Hugo (2011) - M6.9/E6

One reason I was looking forward to seeing this film was the fact that there was quite a bipolar response to it.  Uncle Orson nay-said it, while other notable critics found it entertaining.  These types of responses are usually fairer to read beforehand, as they don't tend to bias one's opinion, therefore providing a more genuine response.  Though Card does have a negative review of the film, his points are well-made and I even agree with most of them, but still found a way to enjoy the movie overall.

In short, Card summarizes, "So the movie we were promised -- Hugo the orphan repairs a mechanical man to receive a message from his father -- turns into a movie we would never have paid to see: sad old forgotten movie director gets a round of applause."

The one character I actually hated and cringed at every time he came on screen was Sacha Baron Cohen playing a crippled policeman.  I probably won't choose to watch the movie again solely for him, though the fact that the movie was very slow might  also be cause enough.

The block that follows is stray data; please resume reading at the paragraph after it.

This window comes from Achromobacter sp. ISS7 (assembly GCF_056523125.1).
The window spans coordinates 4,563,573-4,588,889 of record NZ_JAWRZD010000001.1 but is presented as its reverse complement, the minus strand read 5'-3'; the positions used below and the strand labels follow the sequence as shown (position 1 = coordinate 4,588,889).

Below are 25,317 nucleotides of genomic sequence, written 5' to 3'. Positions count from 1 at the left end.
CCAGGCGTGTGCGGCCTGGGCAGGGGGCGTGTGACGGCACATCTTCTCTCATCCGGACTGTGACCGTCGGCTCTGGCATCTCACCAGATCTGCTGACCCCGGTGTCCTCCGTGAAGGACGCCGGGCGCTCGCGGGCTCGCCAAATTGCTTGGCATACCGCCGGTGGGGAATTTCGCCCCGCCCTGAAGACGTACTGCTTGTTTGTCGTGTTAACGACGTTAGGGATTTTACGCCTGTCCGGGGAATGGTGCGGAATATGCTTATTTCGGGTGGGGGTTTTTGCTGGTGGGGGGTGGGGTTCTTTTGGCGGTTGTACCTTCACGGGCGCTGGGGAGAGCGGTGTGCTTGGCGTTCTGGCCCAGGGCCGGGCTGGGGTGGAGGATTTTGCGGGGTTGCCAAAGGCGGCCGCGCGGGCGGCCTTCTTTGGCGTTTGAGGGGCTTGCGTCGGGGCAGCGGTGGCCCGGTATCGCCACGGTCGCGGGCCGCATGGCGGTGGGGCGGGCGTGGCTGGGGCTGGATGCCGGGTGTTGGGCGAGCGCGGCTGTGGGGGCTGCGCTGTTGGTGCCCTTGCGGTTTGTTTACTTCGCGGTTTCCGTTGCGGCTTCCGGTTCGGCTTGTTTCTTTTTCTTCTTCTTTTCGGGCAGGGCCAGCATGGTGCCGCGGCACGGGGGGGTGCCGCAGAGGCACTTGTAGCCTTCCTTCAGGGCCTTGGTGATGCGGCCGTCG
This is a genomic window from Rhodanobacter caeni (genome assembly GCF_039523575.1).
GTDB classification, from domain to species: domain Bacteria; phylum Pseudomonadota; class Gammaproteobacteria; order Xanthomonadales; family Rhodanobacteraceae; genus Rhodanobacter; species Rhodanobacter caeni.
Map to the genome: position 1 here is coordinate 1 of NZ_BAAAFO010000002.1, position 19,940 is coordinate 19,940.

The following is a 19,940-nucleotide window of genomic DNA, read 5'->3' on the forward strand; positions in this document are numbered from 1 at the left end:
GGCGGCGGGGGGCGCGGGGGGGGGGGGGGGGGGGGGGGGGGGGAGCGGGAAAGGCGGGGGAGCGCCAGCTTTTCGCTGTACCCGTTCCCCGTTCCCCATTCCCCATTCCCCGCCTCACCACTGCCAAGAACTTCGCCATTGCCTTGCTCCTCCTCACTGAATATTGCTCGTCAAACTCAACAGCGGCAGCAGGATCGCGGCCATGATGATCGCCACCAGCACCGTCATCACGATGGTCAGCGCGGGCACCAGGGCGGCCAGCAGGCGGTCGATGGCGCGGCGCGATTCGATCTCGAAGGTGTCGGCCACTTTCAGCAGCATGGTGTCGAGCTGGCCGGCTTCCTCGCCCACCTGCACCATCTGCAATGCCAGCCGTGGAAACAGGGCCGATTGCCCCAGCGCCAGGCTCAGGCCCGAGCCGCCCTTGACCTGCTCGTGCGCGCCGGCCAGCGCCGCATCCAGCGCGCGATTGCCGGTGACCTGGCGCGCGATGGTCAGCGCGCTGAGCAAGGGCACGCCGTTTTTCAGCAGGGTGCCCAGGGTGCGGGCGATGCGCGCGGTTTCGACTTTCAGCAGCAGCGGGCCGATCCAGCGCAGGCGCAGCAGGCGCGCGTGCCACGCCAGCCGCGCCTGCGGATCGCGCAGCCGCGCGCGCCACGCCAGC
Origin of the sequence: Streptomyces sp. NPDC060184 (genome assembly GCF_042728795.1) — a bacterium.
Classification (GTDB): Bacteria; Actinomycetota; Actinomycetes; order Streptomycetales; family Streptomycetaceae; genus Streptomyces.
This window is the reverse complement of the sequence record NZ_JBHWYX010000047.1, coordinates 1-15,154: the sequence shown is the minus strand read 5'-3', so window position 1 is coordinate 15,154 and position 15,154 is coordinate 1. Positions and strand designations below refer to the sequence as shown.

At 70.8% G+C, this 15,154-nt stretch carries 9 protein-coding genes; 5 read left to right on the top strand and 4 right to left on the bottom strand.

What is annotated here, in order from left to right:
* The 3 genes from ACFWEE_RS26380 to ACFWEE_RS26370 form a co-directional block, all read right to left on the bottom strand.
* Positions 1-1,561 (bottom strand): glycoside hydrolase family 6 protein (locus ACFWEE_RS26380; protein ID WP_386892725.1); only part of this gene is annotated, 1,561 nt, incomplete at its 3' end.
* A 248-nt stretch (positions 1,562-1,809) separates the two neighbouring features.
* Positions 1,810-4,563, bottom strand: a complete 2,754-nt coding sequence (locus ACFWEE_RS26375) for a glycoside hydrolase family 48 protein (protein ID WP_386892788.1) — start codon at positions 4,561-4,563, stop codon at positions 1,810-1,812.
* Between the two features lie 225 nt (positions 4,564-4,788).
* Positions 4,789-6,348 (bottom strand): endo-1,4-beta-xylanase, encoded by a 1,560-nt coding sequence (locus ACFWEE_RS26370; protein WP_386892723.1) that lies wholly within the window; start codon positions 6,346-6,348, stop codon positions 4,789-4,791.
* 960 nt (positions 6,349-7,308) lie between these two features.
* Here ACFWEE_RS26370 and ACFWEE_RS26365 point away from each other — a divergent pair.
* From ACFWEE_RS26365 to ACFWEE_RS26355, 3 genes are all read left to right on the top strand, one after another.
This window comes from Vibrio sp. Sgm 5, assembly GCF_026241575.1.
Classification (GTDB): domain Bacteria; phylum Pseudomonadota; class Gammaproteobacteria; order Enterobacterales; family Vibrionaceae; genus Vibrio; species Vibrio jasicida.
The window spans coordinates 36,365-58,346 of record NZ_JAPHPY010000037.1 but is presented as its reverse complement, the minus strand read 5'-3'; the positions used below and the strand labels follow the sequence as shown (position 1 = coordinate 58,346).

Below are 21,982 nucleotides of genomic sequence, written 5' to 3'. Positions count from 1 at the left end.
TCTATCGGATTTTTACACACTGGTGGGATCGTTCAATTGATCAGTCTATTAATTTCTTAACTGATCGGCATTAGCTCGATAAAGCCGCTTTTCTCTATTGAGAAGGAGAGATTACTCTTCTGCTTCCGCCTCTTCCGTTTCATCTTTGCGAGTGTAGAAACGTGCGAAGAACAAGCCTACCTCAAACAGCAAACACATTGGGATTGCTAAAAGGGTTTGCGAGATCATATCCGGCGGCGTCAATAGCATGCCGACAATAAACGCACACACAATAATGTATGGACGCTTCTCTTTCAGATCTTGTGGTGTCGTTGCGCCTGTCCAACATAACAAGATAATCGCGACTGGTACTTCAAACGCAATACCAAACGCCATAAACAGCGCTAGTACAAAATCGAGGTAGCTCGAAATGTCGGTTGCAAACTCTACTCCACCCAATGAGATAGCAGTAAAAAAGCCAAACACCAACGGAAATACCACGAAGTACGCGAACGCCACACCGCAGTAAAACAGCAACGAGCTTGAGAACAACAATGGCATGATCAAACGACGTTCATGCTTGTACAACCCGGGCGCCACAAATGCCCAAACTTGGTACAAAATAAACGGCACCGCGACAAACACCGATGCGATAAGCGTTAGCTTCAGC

The style of the movie reminded me a lot of Finding Neverland, and you might enjoy this film if you enjoyed Finding Neverland.  The music and scenery are amazing, and the story not terribly deep, but endearing.

We're shown the importance of family and the fruits of hard work as we see Hugo lose his father and then take us with him on his quest to remain connected to his father.  We also see him work tirelessly (without pay) to keep the clocks running in the train station, which keeps him out of more trouble than he already gets into, and allows him to stay a little closer to his deceased father.   Through Hugo's courage and intellect, he brings hope to a man who's dreams had been crushed and in turn gains the friendship and love for which he'd been longing.

Watch it if you're in the mood for something easy going, but I wouldn't recommend buying it; go for RedBox or you check it out from your local library.

1 comment:

  1. This WAS a great film, and I loved the intricate Train Station cinematography (I do agree that Cohen is a bit over the top for a movie like this however). I wouldn't go to Redbox for this though, as I get a much better deal with my Blockbuster @ home package. The library is pretty cool but, as is the case with Redbox, it's usually all picked-through by the time I get off of work. With Dish and BB I get access to over 100,000 titles, either by-mail or streaming live! Dish also gave me an extra 20 HD movie channels to supplement my regular lineup. Best part, you ask? I'm getting it Free for 3 months. A Dish coworker showed me how to use it, and after I heard it was cheaper than NF or RB I signed right up. This is perfect for movie buffs.